If you are wondering how much water to use in a pressure cooker while sterilizing PF tek then just fill the pressure cooker with water until the minimum line (around 2 pints). This is a safe measure until you fully understand how to maintain pressure in the cooker during the process.

Once you become more confident with the pressure cooker you can work with smaller volumes of water in the pressure cooker as you learn how to maintain pressure without drying the cooker out.

3. Insert Items

In Short: Place items into a pressure cooker, ensure the lids are covered with foil. The items should be raised from the bottom and not touching the perimeter.

It’s time to place all the items you wish to sterilize into the pressure cooker.

Normally I use the vegetable rack which comes with the pressure cooker and place that on the bottom of the pressure cooker.

If you don’t have one of these you can line the bottom of the cooker with the rings from the mason jars. The main purpose is to raise the items from the bottom of the cooker to avoid them from contact burning.

As mentioned earlier ensure that the safety valve is not being blocked by any of the items and it is still possible to open and close the pressure cooker with the items inside. 

Ensure that your items are not touching the perimeters of the pressure cooker some people like to put a damp cloth around the outside of the items to ensure a barrier remains.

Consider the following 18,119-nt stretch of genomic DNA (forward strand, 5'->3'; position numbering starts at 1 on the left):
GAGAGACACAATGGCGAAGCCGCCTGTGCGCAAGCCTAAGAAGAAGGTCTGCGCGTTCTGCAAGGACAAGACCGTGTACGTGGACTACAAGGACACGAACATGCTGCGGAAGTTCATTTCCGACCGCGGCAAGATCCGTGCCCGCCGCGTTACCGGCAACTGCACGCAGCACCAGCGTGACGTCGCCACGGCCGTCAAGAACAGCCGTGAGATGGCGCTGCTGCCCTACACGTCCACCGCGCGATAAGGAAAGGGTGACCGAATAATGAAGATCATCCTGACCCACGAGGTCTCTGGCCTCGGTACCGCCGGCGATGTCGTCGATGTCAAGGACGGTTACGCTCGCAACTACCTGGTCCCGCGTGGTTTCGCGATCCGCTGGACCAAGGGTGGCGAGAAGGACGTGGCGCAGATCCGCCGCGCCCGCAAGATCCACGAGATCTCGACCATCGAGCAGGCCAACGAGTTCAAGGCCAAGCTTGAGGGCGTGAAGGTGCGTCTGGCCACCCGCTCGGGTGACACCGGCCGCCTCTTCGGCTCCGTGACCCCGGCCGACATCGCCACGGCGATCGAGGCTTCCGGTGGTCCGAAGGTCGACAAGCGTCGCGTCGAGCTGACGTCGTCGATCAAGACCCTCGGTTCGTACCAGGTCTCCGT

4. Seal the pressure cooker

Perform one last check of the Pressure Cooker lid, mechanism, and the contents inside. 

Wipe down the outside and bottom of the cooker to ensure no water or food has splashed onto the bottom (I always make a mess).

Finally, close the pressure cooker and apply the correct setting.

5. Heat the Cooker until hissing.

Now, this section is pretty dependent on the type of Pressure Cooker you have but the general consensus is to put the cooker on full heat until the pressure builds up and it begins to hiss.

Once the pressure is maintained (hissing for 10 minutes) turn the cooker down too low to maintain the pressure (for me this is not the bottom dial but the 3rd tick).

This will maintain the pressure while preventing all the steam from escaping and drying out the cooker, resulting in lost pressure.

Leave to sterilize for the time in which it is required for your tek. Once finished turn off the heat and leave to cool overnight.